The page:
What It Feels Like…To Put Your Doc On The Spot

It’s a busy Tuesday, so I grab a chart and speedwalk to the next patient at the homeless clinic. On the table sits a womandiploma.jpg with this huge stiff tent of hair and a bad case of body lice. She’s rocking with her arms across her chest. She’s hearing voices. She hasn’t bathed in three months, she’s got a cough, and there’s a lot of ground to cover here, so I’m asking questions, things are clipping along. It’s like a groove you get into, a kind of tango where the doctor takes the lead and the patient’s job is to spin and turn when they’re supposed to. But then, like a hard heel on my instep, this patient suddenly blurts out, “So, where did you go to medical school?”

There’s a silence and then I say, “Harvard. I went to Harvard Medical School.” Which is pretty rare, here on the Left Coast.

She stares at me, dumbstruck, and then she says, “Aw Jesus, couldn’t you get a better job than this? What’s wrong with you?”

Suddenly, everything is turned on its head. It’s like we were Dancing with the Stars, and I thought we had the routine down cold, but with a sudden screech the music is dead, I’m standing in the spotlight all alone and I have this awful feeling my skirt is tucked into the back of my pantyhose.

My patient is upset that I went to Harvard. She wants me to defend what I think I’m doing here, working in this homeless clinic. So what did I do? Did I laugh? No, I did something weirder. I start to babble, trying to fill the spotlight of silence. I start with “but I like working here,” and then I say, “I mean I wanted to work here,” I tell her, “I mean I get paid to work here. I applied to work here. This is my job because I want it to be my job, believe me, I’ve had some jobs that were horrible, but the people who work here are great,” and before you know it, I’m explaining all my career choices to this poor woman, who can’t exactly escape.

Let’s just say it wasn’t my best moment.

See, being asked where I went to medical school by a patient was a shock. I don’t get asked that. It’s not because I work in a homeless clinic, I’ve worked enough places to know it’s actually because I work urgent care. Urgent care, for those who’ve never experienced it, is a kind of watered-down emergency room. The motto seems to be: you get what you get, so don’t have a fit. There’s a different doctor on duty every four hours. There are no framed diplomas hanging on the wall. When you’re a patient, you’re sick and you have to sit on those tables, waiting half naked for hours—after that, no one ever feels like they’re in a position to demand anything by the time I walk through the door. So when someone asked me to explain myself and what I was doing there, it was like everything turned on its head. Anything was possible. The mind boggles: Maybe it is bad to have a doctor who went to Harvard. Maybe I should get another job. Maybe I ought to stop leading when I’m dancing the tango.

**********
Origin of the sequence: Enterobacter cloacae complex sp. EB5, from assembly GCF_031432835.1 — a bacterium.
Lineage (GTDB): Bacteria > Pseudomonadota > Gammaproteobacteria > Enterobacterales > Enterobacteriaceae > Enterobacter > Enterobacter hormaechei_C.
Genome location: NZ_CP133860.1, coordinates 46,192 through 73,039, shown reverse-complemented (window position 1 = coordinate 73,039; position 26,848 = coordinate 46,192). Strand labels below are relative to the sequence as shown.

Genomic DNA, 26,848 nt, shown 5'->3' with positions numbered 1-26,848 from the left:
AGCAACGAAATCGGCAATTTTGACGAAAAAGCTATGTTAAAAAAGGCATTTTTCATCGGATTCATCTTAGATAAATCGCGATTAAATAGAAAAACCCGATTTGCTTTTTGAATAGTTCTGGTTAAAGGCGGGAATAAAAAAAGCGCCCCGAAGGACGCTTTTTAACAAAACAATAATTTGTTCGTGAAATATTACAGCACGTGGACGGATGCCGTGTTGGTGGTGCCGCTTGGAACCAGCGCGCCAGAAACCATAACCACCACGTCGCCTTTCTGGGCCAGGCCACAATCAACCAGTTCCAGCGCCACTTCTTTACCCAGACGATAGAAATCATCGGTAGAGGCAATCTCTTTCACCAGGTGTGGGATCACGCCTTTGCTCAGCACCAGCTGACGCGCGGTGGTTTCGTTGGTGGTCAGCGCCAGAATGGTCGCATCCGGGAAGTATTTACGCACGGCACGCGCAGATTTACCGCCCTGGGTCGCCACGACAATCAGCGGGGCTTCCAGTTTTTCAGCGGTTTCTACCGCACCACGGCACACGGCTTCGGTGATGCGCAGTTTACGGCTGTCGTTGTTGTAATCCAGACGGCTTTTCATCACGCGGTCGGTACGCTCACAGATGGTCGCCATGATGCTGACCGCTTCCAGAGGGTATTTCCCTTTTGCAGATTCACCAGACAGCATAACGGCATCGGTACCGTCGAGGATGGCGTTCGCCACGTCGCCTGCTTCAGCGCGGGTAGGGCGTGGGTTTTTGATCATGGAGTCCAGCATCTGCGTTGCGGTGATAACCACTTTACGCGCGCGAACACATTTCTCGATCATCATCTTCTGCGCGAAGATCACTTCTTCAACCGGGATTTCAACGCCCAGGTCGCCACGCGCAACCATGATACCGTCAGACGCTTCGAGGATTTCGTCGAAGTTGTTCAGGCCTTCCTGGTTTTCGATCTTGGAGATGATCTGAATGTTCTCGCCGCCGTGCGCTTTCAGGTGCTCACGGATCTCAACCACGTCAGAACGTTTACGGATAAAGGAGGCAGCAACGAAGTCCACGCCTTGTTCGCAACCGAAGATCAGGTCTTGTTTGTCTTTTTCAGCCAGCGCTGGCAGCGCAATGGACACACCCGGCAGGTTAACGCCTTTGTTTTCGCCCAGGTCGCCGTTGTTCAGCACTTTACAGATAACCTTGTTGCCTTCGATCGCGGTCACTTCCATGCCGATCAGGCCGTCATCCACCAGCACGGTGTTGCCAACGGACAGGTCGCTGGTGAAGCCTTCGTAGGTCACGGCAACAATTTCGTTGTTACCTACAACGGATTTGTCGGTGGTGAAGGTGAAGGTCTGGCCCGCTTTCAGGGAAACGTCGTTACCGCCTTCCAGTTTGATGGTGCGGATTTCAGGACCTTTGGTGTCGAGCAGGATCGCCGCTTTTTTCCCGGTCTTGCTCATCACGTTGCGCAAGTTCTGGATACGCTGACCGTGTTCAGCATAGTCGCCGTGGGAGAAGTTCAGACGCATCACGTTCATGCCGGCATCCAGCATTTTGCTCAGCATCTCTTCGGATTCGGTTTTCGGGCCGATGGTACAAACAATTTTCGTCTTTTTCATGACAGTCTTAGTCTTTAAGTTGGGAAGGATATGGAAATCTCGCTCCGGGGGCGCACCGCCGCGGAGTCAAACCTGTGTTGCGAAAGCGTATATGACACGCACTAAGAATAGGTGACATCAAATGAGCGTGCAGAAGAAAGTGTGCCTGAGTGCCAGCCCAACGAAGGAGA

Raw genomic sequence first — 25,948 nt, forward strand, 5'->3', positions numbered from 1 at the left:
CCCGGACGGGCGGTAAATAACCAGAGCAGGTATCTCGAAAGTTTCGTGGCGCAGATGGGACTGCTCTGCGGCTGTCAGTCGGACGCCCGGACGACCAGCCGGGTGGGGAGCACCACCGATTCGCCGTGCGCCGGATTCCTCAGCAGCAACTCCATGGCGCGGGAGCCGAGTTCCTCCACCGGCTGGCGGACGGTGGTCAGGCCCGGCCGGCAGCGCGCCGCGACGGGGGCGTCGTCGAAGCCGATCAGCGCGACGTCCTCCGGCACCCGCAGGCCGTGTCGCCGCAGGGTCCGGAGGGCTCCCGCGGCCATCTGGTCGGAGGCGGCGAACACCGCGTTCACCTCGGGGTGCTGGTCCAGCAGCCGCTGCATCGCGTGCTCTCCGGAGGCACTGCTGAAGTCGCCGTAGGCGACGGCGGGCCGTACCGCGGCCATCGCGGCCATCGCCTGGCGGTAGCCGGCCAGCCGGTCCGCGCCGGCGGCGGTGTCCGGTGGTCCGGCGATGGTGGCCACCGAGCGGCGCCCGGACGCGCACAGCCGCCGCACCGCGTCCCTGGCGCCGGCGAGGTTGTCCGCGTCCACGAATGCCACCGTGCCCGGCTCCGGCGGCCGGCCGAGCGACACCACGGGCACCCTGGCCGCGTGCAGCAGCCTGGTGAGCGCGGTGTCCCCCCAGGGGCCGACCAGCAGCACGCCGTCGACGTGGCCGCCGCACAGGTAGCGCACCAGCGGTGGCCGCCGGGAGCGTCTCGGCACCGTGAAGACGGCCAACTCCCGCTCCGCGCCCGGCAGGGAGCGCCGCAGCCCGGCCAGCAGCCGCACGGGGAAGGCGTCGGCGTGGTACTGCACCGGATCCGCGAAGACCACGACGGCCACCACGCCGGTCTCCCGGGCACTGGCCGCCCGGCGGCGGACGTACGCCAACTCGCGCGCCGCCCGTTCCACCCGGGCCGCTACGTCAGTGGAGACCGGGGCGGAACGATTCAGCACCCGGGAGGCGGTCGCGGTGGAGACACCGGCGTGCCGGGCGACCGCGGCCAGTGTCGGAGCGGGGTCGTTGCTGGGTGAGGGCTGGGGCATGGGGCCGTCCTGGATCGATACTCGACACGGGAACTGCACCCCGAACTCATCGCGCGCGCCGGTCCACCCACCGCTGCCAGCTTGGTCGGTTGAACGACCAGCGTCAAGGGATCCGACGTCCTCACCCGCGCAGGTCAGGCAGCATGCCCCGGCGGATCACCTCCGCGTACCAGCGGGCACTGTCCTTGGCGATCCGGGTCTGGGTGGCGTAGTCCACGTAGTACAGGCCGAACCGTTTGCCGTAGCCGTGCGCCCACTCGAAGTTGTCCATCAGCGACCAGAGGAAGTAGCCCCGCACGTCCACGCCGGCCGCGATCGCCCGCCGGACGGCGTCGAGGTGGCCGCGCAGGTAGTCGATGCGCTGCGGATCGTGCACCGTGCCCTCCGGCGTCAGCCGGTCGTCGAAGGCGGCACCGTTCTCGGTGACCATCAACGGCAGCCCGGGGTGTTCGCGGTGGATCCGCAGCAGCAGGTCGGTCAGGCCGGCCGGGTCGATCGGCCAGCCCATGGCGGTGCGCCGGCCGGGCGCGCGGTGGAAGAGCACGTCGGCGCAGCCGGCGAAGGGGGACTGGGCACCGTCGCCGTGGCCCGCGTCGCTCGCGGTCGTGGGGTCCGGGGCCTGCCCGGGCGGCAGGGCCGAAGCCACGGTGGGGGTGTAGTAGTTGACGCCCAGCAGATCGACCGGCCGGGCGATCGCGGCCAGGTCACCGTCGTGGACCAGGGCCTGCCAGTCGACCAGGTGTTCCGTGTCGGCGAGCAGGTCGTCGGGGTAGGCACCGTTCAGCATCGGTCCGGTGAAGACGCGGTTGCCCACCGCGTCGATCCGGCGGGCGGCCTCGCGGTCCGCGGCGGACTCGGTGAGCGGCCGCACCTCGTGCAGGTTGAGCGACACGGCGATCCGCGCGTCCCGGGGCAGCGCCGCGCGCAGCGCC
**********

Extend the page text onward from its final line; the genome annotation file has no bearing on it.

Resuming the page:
So, after I finished babbling, I sat down. I asked this woman why she wanted to know where I went to medical school. She stared at the far corner of the room for a long time and then she finally said, “My sister’s a nurse. She says I ought to ask.”

She’s right, of course. You should ask. Everyone should ask, even in the emergency room. Asking is a way to remind yourself that you have a right to know. Nowadays, with healthcare so rotten, it’s easy to settle for whatever you can get, sometimes without even realizing that’s what you’ve done. We compromise ourselves and give up what we deserve in tiny steps. The lights and the noise and the person leading distract us from what’s really going on.

So the next time you’re sitting in a small room, half-naked, on a paper-covered table, pretend you’re my patient. Turn things around, be bold, and ask for some credentials—because when you’re sick, and needing help, no matter who you are, no one should have to feel like you get what you get.

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